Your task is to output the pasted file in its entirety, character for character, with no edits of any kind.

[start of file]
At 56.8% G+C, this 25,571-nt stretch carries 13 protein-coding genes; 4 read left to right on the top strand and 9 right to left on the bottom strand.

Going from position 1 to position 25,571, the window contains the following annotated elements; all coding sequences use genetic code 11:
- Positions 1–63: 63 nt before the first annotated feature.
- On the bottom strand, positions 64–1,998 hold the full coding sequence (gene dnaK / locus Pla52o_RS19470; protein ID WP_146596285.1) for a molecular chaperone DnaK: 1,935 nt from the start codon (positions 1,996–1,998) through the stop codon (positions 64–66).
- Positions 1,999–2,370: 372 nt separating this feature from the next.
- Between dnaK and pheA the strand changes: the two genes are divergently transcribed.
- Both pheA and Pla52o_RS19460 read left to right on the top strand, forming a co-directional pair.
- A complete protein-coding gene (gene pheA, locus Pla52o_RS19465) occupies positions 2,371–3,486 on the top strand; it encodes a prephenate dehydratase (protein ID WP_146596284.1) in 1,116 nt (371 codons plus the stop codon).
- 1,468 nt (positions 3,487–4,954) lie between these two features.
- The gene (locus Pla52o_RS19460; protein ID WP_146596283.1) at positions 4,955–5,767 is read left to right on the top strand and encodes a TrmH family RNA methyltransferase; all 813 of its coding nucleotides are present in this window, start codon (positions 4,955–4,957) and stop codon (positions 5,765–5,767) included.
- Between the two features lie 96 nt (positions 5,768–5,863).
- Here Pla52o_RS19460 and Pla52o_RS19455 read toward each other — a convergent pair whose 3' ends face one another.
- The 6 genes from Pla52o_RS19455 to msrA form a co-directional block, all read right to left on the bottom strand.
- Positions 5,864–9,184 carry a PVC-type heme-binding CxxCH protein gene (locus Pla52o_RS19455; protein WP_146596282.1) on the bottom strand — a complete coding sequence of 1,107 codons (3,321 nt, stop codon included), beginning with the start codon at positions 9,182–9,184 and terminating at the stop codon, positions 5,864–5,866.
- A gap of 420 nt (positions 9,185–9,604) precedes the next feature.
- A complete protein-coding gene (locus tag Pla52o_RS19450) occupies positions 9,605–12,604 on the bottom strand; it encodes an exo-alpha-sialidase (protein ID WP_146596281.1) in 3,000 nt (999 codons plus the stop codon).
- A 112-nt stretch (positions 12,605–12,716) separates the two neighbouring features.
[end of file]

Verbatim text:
At 56.8% G+C, this 25,571-nt stretch carries 13 protein-coding genes; 4 read left to right on the top strand and 9 right to left on the bottom strand.

Going from position 1 to position 25,571, the window contains the following annotated elements; all coding sequences use genetic code 11:
- Positions 1–63: 63 nt before the first annotated feature.
- On the bottom strand, positions 64–1,998 hold the full coding sequence (gene dnaK / locus Pla52o_RS19470; protein ID WP_146596285.1) for a molecular chaperone DnaK: 1,935 nt from the start codon (positions 1,996–1,998) through the stop codon (positions 64–66).
- Positions 1,999–2,370: 372 nt separating this feature from the next.
- Between dnaK and pheA the strand changes: the two genes are divergently transcribed.
- Both pheA and Pla52o_RS19460 read left to right on the top strand, forming a co-directional pair.
- A complete protein-coding gene (gene pheA, locus Pla52o_RS19465) occupies positions 2,371–3,486 on the top strand; it encodes a prephenate dehydratase (protein ID WP_146596284.1) in 1,116 nt (371 codons plus the stop codon).
- 1,468 nt (positions 3,487–4,954) lie between these two features.
- The gene (locus Pla52o_RS19460; protein ID WP_146596283.1) at positions 4,955–5,767 is read left to right on the top strand and encodes a TrmH family RNA methyltransferase; all 813 of its coding nucleotides are present in this window, start codon (positions 4,955–4,957) and stop codon (positions 5,765–5,767) included.
- Between the two features lie 96 nt (positions 5,768–5,863).
- Here Pla52o_RS19460 and Pla52o_RS19455 read toward each other — a convergent pair whose 3' ends face one another.
- The 6 genes from Pla52o_RS19455 to msrA form a co-directional block, all read right to left on the bottom strand.
- Positions 5,864–9,184 carry a PVC-type heme-binding CxxCH protein gene (locus Pla52o_RS19455; protein WP_146596282.1) on the bottom strand — a complete coding sequence of 1,107 codons (3,321 nt, stop codon included), beginning with the start codon at positions 9,182–9,184 and terminating at the stop codon, positions 5,864–5,866.
- A gap of 420 nt (positions 9,185–9,604) precedes the next feature.
- A complete protein-coding gene (locus tag Pla52o_RS19450) occupies positions 9,605–12,604 on the bottom strand; it encodes an exo-alpha-sialidase (protein ID WP_146596281.1) in 3,000 nt (999 codons plus the stop codon).
- A 112-nt stretch (positions 12,605–12,716) separates the two neighbouring features.